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Near-Miss Reporting

Near-Miss Reporting

Near-Miss Reporting


U.S. Army Reserve
Fort Carson, Colorado


After 24 years in Army aviation and six more as a civilian helicopter emergency medical services pilot, I recently returned to the military community as a Department of the Army civilian (DAC) aviation safety inspector. In just six months on the job, I discovered a trend that has not changed since I first left the Army — the lack of near-miss reporting.

The civilian aviation safety culture is much more transparent. Civilian pilots are highly encouraged to self-report incidents and focus on a learning culture that acknowledges the fact that all humans are subject to error. Capturing minor mistakes or missteps identifies trends and improves processes before it leads to a catastrophic event. The addition of cameras monitoring cockpit operations compels pilots to pay more attention to detail and always follow procedures. Although no system prevents human error, civilian programs take a more aggressive approach in regard to near-miss reporting.

Army Regulation (AR) 385-10, The Army Safety Program, defines a near miss as a “potentially serious accident or incident that could have resulted in personal injury, death, or property damage, damage to the environment and/or illness but did not occur due to one or more factors.” Although we frequently read about near misses in Army safety-related publications, there are still many unreported near misses that, if reported, could help prevent an accident, serious incident, or loss of equipment or life.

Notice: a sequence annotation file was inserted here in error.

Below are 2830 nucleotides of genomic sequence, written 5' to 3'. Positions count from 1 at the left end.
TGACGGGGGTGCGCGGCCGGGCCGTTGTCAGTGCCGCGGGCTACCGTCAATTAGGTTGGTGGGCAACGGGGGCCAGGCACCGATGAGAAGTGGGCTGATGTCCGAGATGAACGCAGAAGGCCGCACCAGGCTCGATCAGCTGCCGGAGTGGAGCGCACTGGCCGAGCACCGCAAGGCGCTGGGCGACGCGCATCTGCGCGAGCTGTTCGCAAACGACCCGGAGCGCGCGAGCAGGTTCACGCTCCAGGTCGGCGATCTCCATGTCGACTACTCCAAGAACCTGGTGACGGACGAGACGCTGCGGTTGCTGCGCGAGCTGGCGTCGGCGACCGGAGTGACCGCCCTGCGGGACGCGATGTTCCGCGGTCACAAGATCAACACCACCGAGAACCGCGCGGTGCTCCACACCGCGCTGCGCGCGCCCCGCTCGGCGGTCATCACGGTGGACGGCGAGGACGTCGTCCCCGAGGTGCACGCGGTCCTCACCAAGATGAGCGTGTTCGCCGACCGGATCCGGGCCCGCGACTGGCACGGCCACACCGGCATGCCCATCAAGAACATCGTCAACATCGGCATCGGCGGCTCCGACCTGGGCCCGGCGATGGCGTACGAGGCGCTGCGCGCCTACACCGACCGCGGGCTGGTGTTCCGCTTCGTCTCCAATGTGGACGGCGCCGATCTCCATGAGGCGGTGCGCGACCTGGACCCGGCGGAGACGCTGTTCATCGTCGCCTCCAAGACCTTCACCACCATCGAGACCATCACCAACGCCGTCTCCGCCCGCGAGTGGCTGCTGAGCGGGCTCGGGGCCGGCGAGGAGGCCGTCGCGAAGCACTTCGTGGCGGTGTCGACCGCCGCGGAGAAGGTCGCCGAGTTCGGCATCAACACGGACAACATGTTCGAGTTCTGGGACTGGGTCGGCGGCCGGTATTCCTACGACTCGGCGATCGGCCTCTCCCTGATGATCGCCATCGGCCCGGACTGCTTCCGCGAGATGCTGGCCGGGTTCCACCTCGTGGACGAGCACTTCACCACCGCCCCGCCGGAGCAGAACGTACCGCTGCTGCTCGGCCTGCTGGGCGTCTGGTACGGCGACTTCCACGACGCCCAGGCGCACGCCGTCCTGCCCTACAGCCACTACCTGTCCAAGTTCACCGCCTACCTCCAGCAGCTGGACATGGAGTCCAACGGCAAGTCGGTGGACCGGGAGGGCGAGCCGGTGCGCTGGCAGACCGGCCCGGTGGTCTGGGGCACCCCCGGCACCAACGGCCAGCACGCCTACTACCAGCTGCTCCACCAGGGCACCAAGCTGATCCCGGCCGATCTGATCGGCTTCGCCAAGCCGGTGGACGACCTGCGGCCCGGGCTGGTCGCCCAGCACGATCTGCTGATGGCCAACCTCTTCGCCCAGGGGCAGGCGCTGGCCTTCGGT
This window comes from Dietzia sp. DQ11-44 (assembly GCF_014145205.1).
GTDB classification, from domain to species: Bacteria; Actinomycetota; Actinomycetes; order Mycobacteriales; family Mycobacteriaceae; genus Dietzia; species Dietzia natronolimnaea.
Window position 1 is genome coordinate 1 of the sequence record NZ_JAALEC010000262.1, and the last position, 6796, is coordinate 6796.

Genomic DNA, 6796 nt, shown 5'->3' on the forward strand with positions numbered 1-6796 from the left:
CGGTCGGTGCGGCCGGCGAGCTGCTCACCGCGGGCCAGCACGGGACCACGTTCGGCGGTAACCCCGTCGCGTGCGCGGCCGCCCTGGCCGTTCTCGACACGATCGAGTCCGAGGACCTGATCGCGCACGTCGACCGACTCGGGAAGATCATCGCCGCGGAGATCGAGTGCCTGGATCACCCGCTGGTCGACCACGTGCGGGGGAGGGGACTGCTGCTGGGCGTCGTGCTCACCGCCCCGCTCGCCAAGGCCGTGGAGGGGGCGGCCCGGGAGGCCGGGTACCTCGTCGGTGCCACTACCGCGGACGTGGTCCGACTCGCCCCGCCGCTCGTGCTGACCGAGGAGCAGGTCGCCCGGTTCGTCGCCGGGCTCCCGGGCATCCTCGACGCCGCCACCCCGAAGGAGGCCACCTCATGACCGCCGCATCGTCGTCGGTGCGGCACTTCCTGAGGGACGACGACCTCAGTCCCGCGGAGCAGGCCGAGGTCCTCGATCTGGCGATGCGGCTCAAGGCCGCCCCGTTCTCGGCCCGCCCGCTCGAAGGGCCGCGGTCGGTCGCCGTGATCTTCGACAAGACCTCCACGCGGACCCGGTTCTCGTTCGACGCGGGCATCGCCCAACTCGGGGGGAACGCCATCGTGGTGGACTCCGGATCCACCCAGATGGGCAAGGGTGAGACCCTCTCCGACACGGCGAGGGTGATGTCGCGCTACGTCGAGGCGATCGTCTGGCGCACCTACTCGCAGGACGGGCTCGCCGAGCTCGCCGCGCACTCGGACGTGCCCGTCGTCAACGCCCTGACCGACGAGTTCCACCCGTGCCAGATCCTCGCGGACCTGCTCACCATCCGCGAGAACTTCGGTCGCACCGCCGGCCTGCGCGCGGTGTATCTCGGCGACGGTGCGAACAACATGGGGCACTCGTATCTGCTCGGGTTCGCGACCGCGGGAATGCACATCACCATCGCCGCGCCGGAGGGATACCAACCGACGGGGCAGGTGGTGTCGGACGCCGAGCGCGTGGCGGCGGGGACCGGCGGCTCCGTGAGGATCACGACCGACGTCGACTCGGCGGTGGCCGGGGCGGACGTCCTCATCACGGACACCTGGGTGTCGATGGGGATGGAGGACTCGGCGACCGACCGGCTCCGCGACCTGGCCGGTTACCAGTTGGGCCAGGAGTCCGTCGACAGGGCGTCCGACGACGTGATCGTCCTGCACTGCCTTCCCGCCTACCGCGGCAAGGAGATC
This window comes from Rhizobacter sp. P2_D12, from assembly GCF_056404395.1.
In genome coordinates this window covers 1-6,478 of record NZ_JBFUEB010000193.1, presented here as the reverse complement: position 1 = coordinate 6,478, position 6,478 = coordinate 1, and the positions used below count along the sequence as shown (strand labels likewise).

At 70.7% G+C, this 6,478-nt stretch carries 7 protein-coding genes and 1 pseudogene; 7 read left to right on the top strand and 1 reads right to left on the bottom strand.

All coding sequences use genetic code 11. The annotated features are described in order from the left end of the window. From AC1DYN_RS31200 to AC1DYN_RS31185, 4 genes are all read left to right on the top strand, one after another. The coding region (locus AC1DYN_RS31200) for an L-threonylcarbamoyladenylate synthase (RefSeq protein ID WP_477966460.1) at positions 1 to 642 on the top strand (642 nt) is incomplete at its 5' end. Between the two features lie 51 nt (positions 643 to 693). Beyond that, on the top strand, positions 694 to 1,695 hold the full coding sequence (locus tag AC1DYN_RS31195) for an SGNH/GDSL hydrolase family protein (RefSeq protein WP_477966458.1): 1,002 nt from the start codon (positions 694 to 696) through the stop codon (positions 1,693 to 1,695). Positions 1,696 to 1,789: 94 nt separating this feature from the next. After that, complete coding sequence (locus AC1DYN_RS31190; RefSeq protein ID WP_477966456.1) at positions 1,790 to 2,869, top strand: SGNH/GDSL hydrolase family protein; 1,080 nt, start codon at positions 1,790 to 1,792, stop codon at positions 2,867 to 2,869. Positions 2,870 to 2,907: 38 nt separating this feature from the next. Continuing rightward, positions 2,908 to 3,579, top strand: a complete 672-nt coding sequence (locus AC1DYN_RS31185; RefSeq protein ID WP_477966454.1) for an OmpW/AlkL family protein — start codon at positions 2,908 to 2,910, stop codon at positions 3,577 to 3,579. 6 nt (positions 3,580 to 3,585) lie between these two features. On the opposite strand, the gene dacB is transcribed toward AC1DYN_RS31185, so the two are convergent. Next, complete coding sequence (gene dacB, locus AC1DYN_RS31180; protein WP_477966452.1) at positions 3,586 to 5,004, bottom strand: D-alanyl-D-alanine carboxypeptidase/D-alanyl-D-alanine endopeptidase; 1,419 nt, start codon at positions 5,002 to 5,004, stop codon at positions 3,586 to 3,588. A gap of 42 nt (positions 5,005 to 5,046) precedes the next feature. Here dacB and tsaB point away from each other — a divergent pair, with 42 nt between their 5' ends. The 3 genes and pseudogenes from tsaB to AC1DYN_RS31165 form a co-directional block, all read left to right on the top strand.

Examples of a near miss could be missing a step in a checklist, finding foreign object debris on an aircraft or not following the technical manual procedure during scheduled or unscheduled maintenance. Although these might seem like simple mistakes or menial discoveries, if not reported in a timely manner, over time they could have catastrophic impacts. Lack of reporting does not constitute a safe culture.

According to AR 385-10, Soldiers and DACs at all levels will “report Army accidents, near misses, and hazards in their workplace as soon as possible to their supervisor or leader.” Most of the near misses I discovered were maintenance-related tasks that were not reported in a timely manner nor reported to the supervisor or the safety officer. How were they discovered? By walking the line numerous times a day, engaging Soldiers and conducting regulatory monthly safety inspections.

There may be many reasons why Soldiers do not report near misses, including some may not receive proper training, leader supervision is lacking, embarrassment or complacency. In our case, luck prevailed and no serious incidents occurred. But how long will luck last before a catastrophe occurs?